This post originally appeared on Maclean’s.
Much has been made in the post-Brexit political chaos, now settling into a dull but throbbing national hangover, of the unexpected ascendance of women in British politics. After a referendum campaign dominated by a Conservative cabinet of privately educated white males — most of whom attended Oxford University within a just couple of years of each other—the news that the two front-runners in the new Tory leadership campaign were two meritocratic, hardworking women seemed a much-needed breath of fresh air in a dust storm of dispiriting news.
In the corner labelled “experienced and capable” was the long-serving Home Secretary Theresa May. In the corner labelled “change,” hard-right newcomer Andrea Leadsom. This week, Leadsom pulled out of the race, paving the way for May to become Britain’s second female prime minister in a union currently dominated by women leaders. It certainly seems worth celebrating in itself. Nicola Sturgeon is first minister of Scotland, Arlene Foster holds the same post in Northern Ireland and Leanne Wood just narrowly lost her spring challenge for the top post in Wales. On the other side of the British House of Commons, the biggest human threat to embattled Labour Leader Jeremy Corbyn is former shadow cabinet minister Angela Eagle, who announced this week she will challenge him if his party can ever figure out how to force a leadership review. Eagle is one of Britain’s only openly gay female politicians, which makes the changing landscape look even more diverse.
On the international stage, Britain looks to be on trend as well. It’s impossible not be struck by the thought of the next G8 Summit dominated by Angela Merkel, Hillary Clinton and Britain’s next Iron Lady. Our own sensitive new-age Prime Minister is undoubtedly contemplating the feminist selfie opportunities with relish.
So far, so inspiring, right? Not really if you pause to consider the fact that this shift in identity politics has come at time when various far-right movements pushing regressive views of minorities, gays and women’s reproductive rights have been springing up all over the Western world, from Donald Trump to the U.K. Independence Party. In light of recent events, it doesn’t seem plausible to make the argument that we are living in a golden age of social progress.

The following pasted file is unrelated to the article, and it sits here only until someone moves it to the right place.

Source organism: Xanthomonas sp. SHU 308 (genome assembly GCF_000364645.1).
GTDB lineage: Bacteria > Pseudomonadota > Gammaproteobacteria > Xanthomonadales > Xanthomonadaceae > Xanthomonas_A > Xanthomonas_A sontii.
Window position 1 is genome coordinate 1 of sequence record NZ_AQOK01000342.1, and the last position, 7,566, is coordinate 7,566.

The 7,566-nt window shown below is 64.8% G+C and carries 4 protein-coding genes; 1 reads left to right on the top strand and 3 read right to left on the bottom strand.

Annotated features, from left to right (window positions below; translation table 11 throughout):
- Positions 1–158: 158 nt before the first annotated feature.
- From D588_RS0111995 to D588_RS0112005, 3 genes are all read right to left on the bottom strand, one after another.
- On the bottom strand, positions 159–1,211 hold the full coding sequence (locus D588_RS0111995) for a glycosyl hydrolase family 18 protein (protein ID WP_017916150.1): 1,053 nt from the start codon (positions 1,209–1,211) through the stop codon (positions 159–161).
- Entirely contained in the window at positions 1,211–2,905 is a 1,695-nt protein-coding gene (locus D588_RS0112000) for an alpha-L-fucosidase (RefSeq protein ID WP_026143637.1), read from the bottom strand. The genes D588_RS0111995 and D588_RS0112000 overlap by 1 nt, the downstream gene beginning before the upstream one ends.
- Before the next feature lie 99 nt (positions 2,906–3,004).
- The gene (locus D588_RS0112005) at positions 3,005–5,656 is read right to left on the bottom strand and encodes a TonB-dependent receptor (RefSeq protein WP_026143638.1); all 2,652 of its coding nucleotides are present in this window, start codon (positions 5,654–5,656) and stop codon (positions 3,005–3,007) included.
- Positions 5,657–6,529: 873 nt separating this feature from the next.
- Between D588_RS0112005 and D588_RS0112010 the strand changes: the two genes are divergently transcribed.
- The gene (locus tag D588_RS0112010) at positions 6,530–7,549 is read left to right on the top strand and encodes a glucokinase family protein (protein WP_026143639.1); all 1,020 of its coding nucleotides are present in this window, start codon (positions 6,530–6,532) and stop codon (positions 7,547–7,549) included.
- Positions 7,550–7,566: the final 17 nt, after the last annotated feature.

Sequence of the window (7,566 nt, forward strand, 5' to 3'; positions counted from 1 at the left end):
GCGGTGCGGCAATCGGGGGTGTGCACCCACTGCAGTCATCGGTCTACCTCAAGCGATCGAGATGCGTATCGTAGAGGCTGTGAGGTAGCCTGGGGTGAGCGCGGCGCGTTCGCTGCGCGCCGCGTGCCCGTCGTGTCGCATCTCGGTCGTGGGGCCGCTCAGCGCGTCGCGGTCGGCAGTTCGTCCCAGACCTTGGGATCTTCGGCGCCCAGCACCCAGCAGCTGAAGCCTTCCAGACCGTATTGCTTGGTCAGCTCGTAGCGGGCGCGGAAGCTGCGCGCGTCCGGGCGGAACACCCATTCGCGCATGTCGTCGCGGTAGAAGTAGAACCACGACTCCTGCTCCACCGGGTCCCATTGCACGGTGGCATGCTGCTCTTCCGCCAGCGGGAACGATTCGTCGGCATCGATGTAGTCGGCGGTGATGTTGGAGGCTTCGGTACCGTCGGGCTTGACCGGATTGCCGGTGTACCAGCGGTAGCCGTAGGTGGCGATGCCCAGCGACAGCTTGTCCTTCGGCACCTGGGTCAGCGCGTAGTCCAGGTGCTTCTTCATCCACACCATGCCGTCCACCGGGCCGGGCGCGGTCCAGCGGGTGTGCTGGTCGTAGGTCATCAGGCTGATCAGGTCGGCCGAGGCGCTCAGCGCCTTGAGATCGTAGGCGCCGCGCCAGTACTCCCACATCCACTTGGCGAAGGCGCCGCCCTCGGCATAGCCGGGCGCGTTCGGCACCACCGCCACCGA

And yet, when Britain swears in its next prime minister, it will in some ways be even more historic than Margaret Thatcher’s win back in 1979. According to the Pew Centre for Research, 56 per cent of countries in the world have never had a female head of government. But among those who have, the vast majority have had only one—and then never again. To have a second female leader will give Britain entry into a highly exclusive club that includes only a teeny-tiny handful of countries, including Norway, New Zealand and Bangladesh, who have had more than one female head of government, elected or appointed.
It’s hard to talk about this apparent gender revolution in the world of Western politics without sounding weirdly retrograde—the whole point of gender equality being, after all, that women are just as capable (and potentially incompetent) as men. And yet it’s hard not to agree with Jóhanna Sigurðardóttir, the former Icelandic prime minister who recently wrote in Newsweek Europe that it looked like the women had been sent in to clean up the political mess left by men, post-Brexit. Quoting one of Iceland’s best known feminist poets Ingibjörg Haraldsdóttir, she mused: “When all has been said / when the problems of the world / have been dissected discussed and settled . . . a woman always arrives / to clear the table / sweep the floor and open the windows / to let out the cigar smoke / It never fails.”
Undoubtedly, here in Britain, the political damage done by the schoolyard games of Boris Johnson, Michael Gove, David Cameron and Nigel Farage have left the country in a perilous state of economic uncertainty and deep cultural division. The question of whether Britain’s next prime minister will be able to tidy it up in the cheerful and efficient manner of Mary Poppins and her magic carpetbag is yet to be seen.
But for anyone hoping that what proved to be a brief two-way female Tory leadership race might have raised the tone of British politics—currently at an all-time low after the vicious backroom machinations of Brexit referendum—the news wasn’t promising. Last weekend, before quitting the race, Leadsom gave an interview in which she stated that she was a better candidate for the top job on account of the fact she is a mother and May (who has admitted to her own struggle with infertility) is not. The childless Home Secretary, she said, “lacks a stake in the future.”
So much for women playing clean.
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